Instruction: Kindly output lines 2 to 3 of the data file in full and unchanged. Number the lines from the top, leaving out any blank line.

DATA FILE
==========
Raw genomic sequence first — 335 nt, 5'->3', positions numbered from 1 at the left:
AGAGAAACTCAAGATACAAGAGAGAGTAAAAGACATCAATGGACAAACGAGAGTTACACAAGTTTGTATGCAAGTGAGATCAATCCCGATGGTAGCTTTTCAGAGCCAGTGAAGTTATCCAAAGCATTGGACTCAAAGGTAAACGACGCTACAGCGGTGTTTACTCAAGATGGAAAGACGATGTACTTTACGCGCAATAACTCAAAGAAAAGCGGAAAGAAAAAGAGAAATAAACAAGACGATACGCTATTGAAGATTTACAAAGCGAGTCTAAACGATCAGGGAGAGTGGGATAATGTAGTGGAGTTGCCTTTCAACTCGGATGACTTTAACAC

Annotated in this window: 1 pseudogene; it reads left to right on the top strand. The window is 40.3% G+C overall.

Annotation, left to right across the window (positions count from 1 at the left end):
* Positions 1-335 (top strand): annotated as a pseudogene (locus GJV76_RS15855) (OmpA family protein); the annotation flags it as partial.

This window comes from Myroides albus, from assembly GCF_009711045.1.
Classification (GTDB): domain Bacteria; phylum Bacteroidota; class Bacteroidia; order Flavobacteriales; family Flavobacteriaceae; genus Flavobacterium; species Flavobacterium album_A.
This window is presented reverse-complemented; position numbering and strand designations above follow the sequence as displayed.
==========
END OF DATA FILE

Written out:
AGAGAAACTCAAGATACAAGAGAGAGTAAAAGACATCAATGGACAAACGAGAGTTACACAAGTTTGTATGCAAGTGAGATCAATCCCGATGGTAGCTTTTCAGAGCCAGTGAAGTTATCCAAAGCATTGGACTCAAAGGTAAACGACGCTACAGCGGTGTTTACTCAAGATGGAAAGACGATGTACTTTACGCGCAATAACTCAAAGAAAAGCGGAAAGAAAAAGAGAAATAAACAAGACGATACGCTATTGAAGATTTACAAAGCGAGTCTAAACGATCAGGGAGAGTGGGATAATGTAGTGGAGTTGCCTTTCAACTCGGATGACTTTAACAC

Annotated in this window: 1 pseudogene; it reads left to right on the top strand. The window is 40.3% G+C overall.